Chimamanda Ngozi Adichie, the famed Nigerian author behind Purple Hibiscus (2003), Half of a Yellow Sun (2006), Americanah (2013), and other works has once again expressed her support for transphobia. In a November 14 Guardian interview on the occasion of winning a Women’s Prize for Fiction award (a book prize regarded as transphobic after asking nonbinary shortlist nominee, Akwaeke Emezi, for information on their sex as “defined by law”), Adichie defended J.K. Rowling’s notoriously transphobic June 2020 essay as “a perfectly reasonable piece.” It’s perhaps unsurprising that Adichie had no quarrel with Rowling’s stance: She herself once answered an interviewer’s question about whether trans women are women by saying “trans women are trans women.” In the recent Guardian interview, Adichie brushed off the backlash to her previous transphobic comments as evidence of “the American liberal orthodoxy,” suggesting that both she and Rowling are victims of a “cruel and sad” cancel culture.
Adichie has been heralded as groundbreaking and revolutionary by the likes of Beyoncé, but going to bat for Rowling serves to further highlight that her work, when compared to the inclusive feminist canon she aims to be a part of, is often itself trans-exclusionary. Take, for instance, Adichie’s epistolary 2017 book, Dear Ijeawele, or a Feminist Manifesto in Fifteen Suggestions, which uses letters to a friend to articulate her thoughts on feminist politics, raising daughters, and teaching independence. The book’s goal is ultimately undermined by the static, violent way in which she regards trans women. In the book, Adichie’s call to consider and question your own and others’ language (“Teach her to question language…. But to teach her that, you will have to question your own language”) comes across as ironic given her unwillingness to even engage in critique of her own words; instead, in response to criticism, she uses the tired argument of being martyred by “cancel culture,” sentiments shared by problematic people everywhere.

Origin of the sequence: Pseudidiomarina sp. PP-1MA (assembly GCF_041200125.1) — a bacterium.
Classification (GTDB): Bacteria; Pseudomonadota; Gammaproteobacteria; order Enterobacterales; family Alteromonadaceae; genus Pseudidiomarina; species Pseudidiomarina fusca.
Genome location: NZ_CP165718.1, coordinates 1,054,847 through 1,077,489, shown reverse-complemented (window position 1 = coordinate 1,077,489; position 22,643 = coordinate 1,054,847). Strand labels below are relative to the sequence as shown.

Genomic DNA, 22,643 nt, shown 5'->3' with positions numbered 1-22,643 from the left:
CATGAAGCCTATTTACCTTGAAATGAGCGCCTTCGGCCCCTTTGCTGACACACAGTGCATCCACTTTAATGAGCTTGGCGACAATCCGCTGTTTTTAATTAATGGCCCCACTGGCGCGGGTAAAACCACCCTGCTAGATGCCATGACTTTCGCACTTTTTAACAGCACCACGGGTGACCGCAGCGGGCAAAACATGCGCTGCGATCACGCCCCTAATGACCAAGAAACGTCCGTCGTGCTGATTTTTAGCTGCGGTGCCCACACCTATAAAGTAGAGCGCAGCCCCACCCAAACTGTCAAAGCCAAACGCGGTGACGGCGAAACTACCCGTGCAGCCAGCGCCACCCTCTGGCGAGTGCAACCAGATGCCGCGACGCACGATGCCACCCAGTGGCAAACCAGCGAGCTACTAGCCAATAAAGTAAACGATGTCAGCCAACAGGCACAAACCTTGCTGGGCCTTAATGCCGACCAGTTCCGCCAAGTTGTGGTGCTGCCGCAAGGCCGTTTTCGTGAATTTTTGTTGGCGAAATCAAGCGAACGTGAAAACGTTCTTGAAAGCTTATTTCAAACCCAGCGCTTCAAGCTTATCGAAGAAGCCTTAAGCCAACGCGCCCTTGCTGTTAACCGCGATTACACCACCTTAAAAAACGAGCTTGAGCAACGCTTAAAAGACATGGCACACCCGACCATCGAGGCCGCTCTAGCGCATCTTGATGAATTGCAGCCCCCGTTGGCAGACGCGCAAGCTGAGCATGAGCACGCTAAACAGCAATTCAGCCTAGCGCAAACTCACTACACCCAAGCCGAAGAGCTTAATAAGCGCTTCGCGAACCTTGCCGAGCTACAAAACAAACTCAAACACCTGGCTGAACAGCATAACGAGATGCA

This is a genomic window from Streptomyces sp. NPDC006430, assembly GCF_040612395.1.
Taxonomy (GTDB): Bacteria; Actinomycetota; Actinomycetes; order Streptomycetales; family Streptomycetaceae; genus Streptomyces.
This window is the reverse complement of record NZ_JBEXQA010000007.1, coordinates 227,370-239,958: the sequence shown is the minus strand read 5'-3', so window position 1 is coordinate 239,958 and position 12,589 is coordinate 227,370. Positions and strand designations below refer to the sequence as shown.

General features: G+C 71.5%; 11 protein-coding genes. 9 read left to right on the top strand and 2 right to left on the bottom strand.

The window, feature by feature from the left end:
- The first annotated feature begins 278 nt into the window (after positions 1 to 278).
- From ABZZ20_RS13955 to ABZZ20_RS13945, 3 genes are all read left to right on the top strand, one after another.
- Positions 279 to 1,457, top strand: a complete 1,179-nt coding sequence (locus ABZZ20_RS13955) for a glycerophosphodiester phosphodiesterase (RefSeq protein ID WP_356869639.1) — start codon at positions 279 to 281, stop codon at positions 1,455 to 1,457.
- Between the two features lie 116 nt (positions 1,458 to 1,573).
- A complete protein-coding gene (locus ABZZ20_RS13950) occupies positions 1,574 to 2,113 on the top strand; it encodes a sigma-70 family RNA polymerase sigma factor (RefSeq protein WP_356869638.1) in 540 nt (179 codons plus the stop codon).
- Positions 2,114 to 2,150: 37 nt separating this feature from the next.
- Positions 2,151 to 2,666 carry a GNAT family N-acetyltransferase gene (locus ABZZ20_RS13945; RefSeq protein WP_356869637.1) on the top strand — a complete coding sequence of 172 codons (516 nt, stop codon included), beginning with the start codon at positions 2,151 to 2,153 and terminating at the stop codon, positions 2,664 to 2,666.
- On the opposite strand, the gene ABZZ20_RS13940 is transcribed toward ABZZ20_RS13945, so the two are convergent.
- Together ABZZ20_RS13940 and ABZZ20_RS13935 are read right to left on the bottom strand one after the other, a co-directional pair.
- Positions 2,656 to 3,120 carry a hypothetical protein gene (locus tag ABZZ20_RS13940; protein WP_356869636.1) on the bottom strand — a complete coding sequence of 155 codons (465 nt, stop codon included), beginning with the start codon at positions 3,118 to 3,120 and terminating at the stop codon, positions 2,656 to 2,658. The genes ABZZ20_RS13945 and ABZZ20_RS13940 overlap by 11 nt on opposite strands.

Furthermore, Adichie’s suggestion to “question our culture’s selective use of biology as ‘reasons’ for social norms” feels willfully ignorant when considered alongside her transphobia. She asserts that men are often considered innately superior based on biological features of strength and size— why wouldn’t this argument apply to trans folks being able to self-identify? Adichie’s argument that gender is socially defined via biological sex is a reinforcement of exclusionary social norms of who gets to be a woman. Trans women aren’t “real” women as justified by our society’s narrow application of biology, Adichie argues via historical distinctions between “women born female” versus “women born male.” And despite trans women who have shown exceptional grace in educating Adichie and and “calling her in,” when speaking about trans women, the author continues to subjectively apply biology (“A trans woman is a person born male and a person who…experienced the privileges that the world accords men”) over the lived testimony of trans women like Laverne Cox who are forced to constantly defend their identity and testify about their suffering in the face of this violence.